Hiring is taking a positive turn in the world's largest economy as 2,000 less people in the US turned to unemployment benefits last week, according to seasonally adjusted official figures.
The Labor Department said 339,000 applicants signed-on for unemployment benefits in the week ending December 28 – down from 341,000 the week before.
The research body also revealed the seasonally adjusted unemployment rate was 2.2% for the week ending December 21 -unchanged from the prior week's unrevised rate.
In addition, the department found the advance number for seasonally adjusted insured unemployment during the week ending December 21 was 2,833,000 - representing a decrease of 98,000 from the preceding week's revised level of 2,931,000.
The news follows the announcement by the Labor Department last month that unemployment in the US dropped from 7.3% to 7% in November – representing a five-year low.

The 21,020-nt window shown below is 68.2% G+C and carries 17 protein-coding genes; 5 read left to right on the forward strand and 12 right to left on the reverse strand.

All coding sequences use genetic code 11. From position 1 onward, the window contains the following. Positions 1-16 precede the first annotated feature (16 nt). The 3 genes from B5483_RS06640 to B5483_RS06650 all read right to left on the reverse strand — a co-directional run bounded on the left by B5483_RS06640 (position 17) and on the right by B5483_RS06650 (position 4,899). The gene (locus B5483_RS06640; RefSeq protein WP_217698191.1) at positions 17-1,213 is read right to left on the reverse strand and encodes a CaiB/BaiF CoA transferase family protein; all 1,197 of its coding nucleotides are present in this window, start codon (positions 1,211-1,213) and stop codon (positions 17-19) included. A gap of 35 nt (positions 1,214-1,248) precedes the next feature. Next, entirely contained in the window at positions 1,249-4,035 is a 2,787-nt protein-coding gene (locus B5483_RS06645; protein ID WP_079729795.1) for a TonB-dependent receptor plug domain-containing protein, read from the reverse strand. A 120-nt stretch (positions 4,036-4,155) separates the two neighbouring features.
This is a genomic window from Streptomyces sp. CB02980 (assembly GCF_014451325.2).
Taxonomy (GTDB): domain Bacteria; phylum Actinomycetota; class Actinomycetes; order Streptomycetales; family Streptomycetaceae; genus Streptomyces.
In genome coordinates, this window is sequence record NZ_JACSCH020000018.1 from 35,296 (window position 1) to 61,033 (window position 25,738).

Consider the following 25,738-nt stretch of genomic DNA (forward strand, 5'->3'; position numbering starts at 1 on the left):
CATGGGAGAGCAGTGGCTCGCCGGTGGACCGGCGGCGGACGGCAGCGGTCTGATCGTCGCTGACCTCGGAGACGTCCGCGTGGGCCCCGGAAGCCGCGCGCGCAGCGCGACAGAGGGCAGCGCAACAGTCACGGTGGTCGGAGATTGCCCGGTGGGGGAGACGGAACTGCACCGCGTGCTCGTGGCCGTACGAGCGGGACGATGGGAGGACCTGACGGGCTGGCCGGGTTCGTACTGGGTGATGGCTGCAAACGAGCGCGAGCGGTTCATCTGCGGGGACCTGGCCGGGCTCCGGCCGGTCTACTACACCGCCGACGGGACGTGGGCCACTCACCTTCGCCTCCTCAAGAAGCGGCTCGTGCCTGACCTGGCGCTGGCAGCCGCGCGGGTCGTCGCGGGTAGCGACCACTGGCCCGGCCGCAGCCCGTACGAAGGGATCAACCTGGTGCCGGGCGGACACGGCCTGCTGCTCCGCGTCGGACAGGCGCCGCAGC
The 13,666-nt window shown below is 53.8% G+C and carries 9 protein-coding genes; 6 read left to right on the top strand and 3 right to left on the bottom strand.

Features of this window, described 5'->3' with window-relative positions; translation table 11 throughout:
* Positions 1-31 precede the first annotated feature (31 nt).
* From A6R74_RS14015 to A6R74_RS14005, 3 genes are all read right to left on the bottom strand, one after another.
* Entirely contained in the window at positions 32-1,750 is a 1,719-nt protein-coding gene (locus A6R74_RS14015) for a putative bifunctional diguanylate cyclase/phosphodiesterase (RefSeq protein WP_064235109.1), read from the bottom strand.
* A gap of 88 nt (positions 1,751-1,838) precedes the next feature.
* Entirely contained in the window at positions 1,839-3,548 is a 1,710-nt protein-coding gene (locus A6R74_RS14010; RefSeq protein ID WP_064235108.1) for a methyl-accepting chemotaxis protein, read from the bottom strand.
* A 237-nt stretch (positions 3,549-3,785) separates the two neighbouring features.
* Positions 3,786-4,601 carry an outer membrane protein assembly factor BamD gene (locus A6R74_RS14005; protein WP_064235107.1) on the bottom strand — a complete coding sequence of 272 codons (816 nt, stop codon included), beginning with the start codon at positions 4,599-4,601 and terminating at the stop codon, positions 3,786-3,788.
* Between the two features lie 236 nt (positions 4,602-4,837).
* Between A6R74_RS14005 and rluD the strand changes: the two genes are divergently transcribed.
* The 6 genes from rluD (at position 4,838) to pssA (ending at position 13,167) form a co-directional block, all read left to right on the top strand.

Later in December the Federal Reserve, the country's central bank, slightly lowered its unemployment rate estimation for the US from between 6.4% and 6.8% to 6.3% and 6.6% for 2014.
The move was significant since the Fed's chairman Ben Bernanke had tied interest rate increases to a 6.5% unemployment "threshold" – meaning, like the Bank of England's Monetary Policy Committee, he would consider hikes when the jobless rate hits this level.